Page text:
Ellen Keane, a biologist with the National Oceanographic and Atmospheric Administration Fisheries division, led a session looking not at water itself but the lobster traps and gillnets fishermen put into it. Using models of the nets and traps, participants brainstormed ways to modify the gear so sea turtles, an endangered species, would not be inadvertently captured along with the sought-after fish. Bindiya Singh, a senior at Boston Latin Academy, proposed a new gillnet design. “If you made the openings in the nylon mesh smaller, fish could still be caught but a turtle’s large head would not be,” she said.

Sylvia Scharf, education program coordinator at the New England Aquarium, began her session by describing how to frame climate change conversations so messages of hope predominate rather than “gloom and doom” scenarios. “Hope is an active verb—it lasts longer,” Scharf told her workshop participants. “Gloom and doom makes people run away.”

Marine science becomes art as students discuss sustainable fisheries and environmental art and practice “gyotaku,” a traditional Japanese form of fish printing. Photo by Matthew Modoono/Northeastern University

Abigail Muscat, a junior at Ipswich High School and a member of the aquarium’s ClimaTeens volunteer program, echoed the sentiment. “I love the ocean and am passionate about helping to educate people about climate change in a positive way,” she said.

Mary Hogue, education and outreach coordinator at the North American Marine Environment Protection Association, engaged her high schoolers in a roundtable discussion about the diverse career opportunities in the marine industry. Referring to a color-coded chart addressing drivers of job choice such as location, sector, and motivation, she urged the students to take chances. “Be open to try new things,” she said. “If something is not for you, move on.”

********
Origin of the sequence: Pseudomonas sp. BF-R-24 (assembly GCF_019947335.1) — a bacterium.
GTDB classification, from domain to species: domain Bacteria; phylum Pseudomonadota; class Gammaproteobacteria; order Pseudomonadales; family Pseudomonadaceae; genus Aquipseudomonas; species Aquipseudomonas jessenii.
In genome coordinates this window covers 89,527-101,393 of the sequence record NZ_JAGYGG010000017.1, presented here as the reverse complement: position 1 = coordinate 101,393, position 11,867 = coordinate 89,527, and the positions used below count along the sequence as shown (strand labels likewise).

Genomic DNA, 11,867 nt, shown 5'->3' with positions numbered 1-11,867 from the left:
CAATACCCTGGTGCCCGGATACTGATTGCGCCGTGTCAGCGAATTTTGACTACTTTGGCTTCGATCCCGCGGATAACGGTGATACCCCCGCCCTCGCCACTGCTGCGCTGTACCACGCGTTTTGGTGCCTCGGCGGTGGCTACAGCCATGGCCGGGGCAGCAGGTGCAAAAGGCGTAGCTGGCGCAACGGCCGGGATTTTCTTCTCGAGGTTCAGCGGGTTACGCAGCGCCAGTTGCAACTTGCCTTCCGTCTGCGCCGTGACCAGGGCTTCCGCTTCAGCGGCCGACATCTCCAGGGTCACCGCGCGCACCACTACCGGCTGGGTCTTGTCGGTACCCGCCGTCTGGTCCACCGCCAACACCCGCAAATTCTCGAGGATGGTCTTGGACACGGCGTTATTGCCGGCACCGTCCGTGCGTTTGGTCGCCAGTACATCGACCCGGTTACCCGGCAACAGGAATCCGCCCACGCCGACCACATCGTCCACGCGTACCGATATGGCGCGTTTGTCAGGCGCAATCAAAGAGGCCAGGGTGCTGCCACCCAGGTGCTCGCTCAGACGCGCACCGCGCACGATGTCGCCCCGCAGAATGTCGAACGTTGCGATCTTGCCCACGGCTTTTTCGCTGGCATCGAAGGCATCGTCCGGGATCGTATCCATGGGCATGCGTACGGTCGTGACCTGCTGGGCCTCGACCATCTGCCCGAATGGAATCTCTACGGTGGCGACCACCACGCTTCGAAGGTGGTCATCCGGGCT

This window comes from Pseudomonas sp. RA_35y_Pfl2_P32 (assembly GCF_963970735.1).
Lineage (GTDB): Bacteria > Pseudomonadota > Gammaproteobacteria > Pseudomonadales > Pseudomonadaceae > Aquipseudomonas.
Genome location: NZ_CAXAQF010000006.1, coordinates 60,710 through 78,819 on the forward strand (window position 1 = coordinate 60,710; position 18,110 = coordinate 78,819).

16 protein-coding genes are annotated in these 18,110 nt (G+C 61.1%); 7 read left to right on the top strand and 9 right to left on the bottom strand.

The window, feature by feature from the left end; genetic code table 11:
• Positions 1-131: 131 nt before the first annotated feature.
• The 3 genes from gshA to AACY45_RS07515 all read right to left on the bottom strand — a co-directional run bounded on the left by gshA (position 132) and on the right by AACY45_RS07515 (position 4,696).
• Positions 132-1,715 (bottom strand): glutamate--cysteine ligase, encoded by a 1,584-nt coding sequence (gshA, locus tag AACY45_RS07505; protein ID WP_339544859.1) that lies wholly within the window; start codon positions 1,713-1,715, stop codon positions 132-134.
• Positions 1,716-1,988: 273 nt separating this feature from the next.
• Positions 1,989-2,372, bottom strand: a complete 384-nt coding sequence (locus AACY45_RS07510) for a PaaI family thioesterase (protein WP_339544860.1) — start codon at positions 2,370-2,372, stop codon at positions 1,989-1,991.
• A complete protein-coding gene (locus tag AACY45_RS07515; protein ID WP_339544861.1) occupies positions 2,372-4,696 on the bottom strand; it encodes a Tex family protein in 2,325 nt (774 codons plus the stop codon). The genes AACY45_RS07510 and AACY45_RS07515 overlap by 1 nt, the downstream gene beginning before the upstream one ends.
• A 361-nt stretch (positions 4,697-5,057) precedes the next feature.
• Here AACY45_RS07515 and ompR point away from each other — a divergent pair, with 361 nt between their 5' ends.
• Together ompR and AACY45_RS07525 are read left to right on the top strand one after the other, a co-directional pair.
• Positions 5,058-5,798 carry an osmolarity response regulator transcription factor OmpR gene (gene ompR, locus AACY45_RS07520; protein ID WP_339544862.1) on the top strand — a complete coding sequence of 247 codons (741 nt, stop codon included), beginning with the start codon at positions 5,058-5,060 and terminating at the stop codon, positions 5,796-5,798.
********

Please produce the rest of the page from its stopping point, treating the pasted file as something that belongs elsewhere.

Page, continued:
Benjamin Mattson, a senior at Fitchburg High School who’s considering a career in pharmacology, addressed the ethical balance required in choosing a direction. “You can develop a drug that makes things worse by contaminating the environment or having bad side effects,” he said. “You can’t just put out something like that. You have to address the issue of profit versus potential problems.”

Long-term impact

Valerie Perini, outreach instructor at Northeastern’s Marine Science Center and coordinator of the symposium, vouches for not just the experiential but also the long-term value of the event.

“Students come away from the symposium with an understanding of what it means to have a career in a STEM field and a greater awareness of the potential careers available to them,” she said. “They also get an early exposure to the feel and setting of a professional conference. They can bring the experience back to their school and home lives, and draw inspiration from it for their future studies.” The event has an impact on educators, too. “Teachers say the program strengthens their curricula and comes up in class long after the event is over,” she said.

In Hogue’s workshop, Michael Litle, a senior at Dover-Sherborn High School, described the motivation behind his own career aspirations. His words could stand for the driving force behind the symposium as a whole. “Whatever you do should help people in some way,” he said. “You owe that to the Earth.”